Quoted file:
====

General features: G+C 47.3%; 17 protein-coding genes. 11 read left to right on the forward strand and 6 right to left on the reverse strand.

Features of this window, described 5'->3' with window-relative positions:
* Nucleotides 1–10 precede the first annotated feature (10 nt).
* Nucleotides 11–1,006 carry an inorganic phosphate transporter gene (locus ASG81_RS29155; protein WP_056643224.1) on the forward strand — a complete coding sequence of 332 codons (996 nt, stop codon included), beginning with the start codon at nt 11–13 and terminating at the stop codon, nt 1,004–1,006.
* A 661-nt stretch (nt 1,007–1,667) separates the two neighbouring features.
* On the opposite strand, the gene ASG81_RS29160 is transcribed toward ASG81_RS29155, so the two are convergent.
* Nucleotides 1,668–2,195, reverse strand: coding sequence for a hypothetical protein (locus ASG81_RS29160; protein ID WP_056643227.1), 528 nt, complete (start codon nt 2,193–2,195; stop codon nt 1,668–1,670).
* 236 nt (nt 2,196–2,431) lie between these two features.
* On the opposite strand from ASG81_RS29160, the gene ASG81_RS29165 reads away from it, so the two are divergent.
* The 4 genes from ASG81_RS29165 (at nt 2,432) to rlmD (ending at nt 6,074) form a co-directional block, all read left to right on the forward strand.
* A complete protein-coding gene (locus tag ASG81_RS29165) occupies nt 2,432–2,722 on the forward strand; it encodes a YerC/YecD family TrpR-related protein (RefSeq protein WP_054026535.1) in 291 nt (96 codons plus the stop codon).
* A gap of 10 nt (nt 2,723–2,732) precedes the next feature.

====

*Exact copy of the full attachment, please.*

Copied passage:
General features: G+C 47.3%; 17 protein-coding genes. 11 read left to right on the forward strand and 6 right to left on the reverse strand.

Features of this window, described 5'->3' with window-relative positions:
* Nucleotides 1–10 precede the first annotated feature (10 nt).
* Nucleotides 11–1,006 carry an inorganic phosphate transporter gene (locus ASG81_RS29155; protein WP_056643224.1) on the forward strand — a complete coding sequence of 332 codons (996 nt, stop codon included), beginning with the start codon at nt 11–13 and terminating at the stop codon, nt 1,004–1,006.
* A 661-nt stretch (nt 1,007–1,667) separates the two neighbouring features.
* On the opposite strand, the gene ASG81_RS29160 is transcribed toward ASG81_RS29155, so the two are convergent.
* Nucleotides 1,668–2,195, reverse strand: coding sequence for a hypothetical protein (locus ASG81_RS29160; protein ID WP_056643227.1), 528 nt, complete (start codon nt 2,193–2,195; stop codon nt 1,668–1,670).
* 236 nt (nt 2,196–2,431) lie between these two features.
* On the opposite strand from ASG81_RS29160, the gene ASG81_RS29165 reads away from it, so the two are divergent.
* The 4 genes from ASG81_RS29165 (at nt 2,432) to rlmD (ending at nt 6,074) form a co-directional block, all read left to right on the forward strand.
* A complete protein-coding gene (locus tag ASG81_RS29165) occupies nt 2,432–2,722 on the forward strand; it encodes a YerC/YecD family TrpR-related protein (RefSeq protein WP_054026535.1) in 291 nt (96 codons plus the stop codon).
* A gap of 10 nt (nt 2,723–2,732) precedes the next feature.